As with Wallace’s Kenyon speech it’s the final conceit – in Superliminal, the psychologists’ summary – that ties the game together in a way that feels thematically complete, grandly inspirational and woefully unearned; where all of us can be empowered, if only for an instant, by the notion that the insight we lack has been here all along, if – perception being reality – we could only see it. And just like the Kenyon graduation speech, I can’t shake the sense that the same sleight-of-hand has happened: that what we’re not seeing, what we’re choosing not to see, is that this sincere inspirational anecdote isn’t really something meant to inspire us but something the author desperately wishes they could believe themselves, a rousing sermon from a preacher desperate to escape their own apostasy.

And how hard could that be, really? All you’ve got to do, after all, is wake up.

It’s a pretty good game. You should play it. I hope whoever made it gets the help they need.

December 26, 2019

Star Wars 1979

Filed under: academic,analog,awesome,beauty,books,documentation,flickr,weird — mhoye @ 4:01 pm

Star Wars 1979

This is from a children’s Star Wars book printed in 1979, called “The mystery of the rebellious robots”. The story is nothing – spoilers, but the answer is they cheaped out on aftermarket parts and got hacked by Jawas – but I’m going to have to scan the whole thing, because stripped of the story the art is inexplicably great. I’ll come back with the whole thing in a few days.

Intrasective Subversions

I often wonder where we’d be if Google had spent their don’t-be-evil honeymoon actually interviewing people for some sort moral or ethical framework instead of teaching a generation of new hires that the important questions are all about how many piano tuners play ping pong on the moon.

You might have seen the NYTimes article on hypertargeted product placement, one of those new magical ideas that look totally reasonable in an industry where CPU cycles are cheap and principles are expensive.

I just wanted to make sure we all understood that one extremely intentional byproduct of that will breathe new life into the old documnent-canary trick of tailoring sensitive text with unique punctuation or phrasing in particularly quotable passages to identify leakers, and has been purpose-built as a way to precision-target torrent seeders or anyone else who shares media. “We only showed this combination of in-product signal to this specific person, therefore they’re the guilty party” is where this is going, and that’s not an accident.

The remedy, of course, is going to be cooperation. Robust visual diffs, scene hashes and smart muting (be sure to refer to They Live for placeholder inspiration) will be more than enough to fuzz out discoverability for even a moderately-sized community. As it frequently is, the secret ingredient is smart people working together.

In any case, I’m sure that all right thinking people can agree that ads are the right place to put graffiti. So I’m looking forward to all the shows that are turned into hijacked art-project torrents the moment they’re released, and seeing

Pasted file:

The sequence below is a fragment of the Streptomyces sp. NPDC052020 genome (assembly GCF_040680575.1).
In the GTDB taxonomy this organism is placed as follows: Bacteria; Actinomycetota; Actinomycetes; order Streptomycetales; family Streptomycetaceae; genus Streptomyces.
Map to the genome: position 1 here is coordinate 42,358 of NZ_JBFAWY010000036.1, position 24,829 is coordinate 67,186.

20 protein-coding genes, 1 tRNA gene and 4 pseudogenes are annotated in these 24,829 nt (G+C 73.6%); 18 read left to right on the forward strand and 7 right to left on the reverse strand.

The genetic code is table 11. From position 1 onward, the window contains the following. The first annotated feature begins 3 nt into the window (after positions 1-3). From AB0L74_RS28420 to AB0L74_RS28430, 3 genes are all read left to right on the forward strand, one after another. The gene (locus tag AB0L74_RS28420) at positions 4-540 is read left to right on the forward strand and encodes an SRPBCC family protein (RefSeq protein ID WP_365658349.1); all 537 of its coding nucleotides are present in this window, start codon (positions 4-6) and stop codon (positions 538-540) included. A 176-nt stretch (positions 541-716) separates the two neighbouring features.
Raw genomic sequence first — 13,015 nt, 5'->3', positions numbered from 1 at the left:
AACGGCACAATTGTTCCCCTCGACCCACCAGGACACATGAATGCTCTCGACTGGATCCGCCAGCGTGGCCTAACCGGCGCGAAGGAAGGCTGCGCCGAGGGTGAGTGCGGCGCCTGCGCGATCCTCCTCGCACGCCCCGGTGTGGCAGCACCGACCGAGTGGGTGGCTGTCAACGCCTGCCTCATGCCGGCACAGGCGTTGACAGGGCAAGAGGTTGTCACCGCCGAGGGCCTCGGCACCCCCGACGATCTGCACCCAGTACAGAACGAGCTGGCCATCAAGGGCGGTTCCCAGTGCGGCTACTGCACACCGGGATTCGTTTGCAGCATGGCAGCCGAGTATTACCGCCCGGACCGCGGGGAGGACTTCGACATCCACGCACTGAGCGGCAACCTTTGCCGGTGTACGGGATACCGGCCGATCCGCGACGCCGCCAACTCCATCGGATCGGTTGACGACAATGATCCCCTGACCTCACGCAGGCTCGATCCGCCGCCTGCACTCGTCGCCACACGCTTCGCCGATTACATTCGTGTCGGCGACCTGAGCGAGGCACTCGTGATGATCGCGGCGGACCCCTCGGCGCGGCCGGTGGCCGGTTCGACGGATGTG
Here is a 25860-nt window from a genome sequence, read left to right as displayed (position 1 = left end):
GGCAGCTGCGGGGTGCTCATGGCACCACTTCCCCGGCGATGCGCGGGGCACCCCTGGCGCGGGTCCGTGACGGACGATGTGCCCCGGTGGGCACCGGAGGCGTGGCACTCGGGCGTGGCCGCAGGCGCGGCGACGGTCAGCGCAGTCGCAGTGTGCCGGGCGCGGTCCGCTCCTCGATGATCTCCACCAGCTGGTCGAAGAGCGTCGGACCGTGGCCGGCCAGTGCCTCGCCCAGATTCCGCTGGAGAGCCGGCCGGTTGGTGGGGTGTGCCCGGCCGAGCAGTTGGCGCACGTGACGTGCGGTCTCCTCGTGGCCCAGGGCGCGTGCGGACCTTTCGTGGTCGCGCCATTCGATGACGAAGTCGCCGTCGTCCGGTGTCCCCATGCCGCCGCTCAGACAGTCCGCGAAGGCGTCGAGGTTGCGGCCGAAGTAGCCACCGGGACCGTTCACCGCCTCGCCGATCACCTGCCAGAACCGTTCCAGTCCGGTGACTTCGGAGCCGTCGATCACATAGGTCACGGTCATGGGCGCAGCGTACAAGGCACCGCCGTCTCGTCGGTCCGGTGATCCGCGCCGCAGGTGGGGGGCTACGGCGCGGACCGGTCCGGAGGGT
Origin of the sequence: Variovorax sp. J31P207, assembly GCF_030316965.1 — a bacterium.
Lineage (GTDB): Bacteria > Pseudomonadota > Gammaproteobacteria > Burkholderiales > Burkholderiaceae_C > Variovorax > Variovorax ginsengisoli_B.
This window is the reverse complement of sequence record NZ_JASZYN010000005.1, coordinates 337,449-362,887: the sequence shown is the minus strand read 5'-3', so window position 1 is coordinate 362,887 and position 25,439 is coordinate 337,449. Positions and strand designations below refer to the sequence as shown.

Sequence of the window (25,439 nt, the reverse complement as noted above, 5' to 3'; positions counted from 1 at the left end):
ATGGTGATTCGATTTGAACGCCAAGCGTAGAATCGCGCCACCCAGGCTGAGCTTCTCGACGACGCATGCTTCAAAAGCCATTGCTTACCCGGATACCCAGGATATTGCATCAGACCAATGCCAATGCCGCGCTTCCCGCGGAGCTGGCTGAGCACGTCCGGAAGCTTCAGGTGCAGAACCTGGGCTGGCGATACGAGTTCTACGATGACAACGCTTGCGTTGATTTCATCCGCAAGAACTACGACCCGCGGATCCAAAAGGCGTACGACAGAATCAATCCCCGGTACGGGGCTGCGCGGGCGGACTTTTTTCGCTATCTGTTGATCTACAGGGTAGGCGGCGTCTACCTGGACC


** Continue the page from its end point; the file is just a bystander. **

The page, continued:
THEY LIVE
THEY LAUGH
THEY LOVE

in the background of the pirated romcoms of 2021.

December 17, 2019

Poor Craft

Filed under: future,interfaces,linux,microfiction,toys,want,weird,work — mhoye @ 1:53 pm

Ghosting

“It’s a poor craftsman that blames his tools” is an old line, and it took me a long time to understand it.

[ https://www.youtube.com/embed/ShEez0JkOF ]

A friend of mine sent me this talk. And while I want to like it a lot, it reminded me uncomfortably of Dabblers and Blowhards, the canon rebuttal to “Hackers And Painters”, an early entry in Paul Graham’s long-running oeuvre elaborating how special and magical it is to be just like Paul Graham.

It’s surprisingly hard to pin Paul Graham down on the nature of the special bond he thinks hobbyist programmers and painters share. In his essays he tends to flit from metaphor to metaphor like a butterfly, never pausing long enough to for a suspicious reader to catch up with his chloroform jar. […] You can safely replace “painters” in this response with “poets”, “composers”, “pastry chefs” or “auto mechanics” with no loss of meaning or insight. There’s nothing whatsoever distinctive about the analogy to painters, except that Paul Graham likes to paint, and would like to feel that his programming allows him a similar level of self-expression.

There’s an old story about Soundcloud (possibly Spotify? DDG tends to the literal these days and Google is just all chaff) that’s possibly apocryphal but too good not to turn into a metaphor, about how for a long time their offices were pindrop-quiet. About how during that rapid-growth phase they hired people in part for their love of and passion for music, and how that looked absolutely reasonable until they realized their people didn’t love music: they loved their music. Your music, obviously, sucks. So everyone there wears fantastic headphones, nobody actually talks to each other, and all you can hear is in their office is keyboard noise and the HVAC.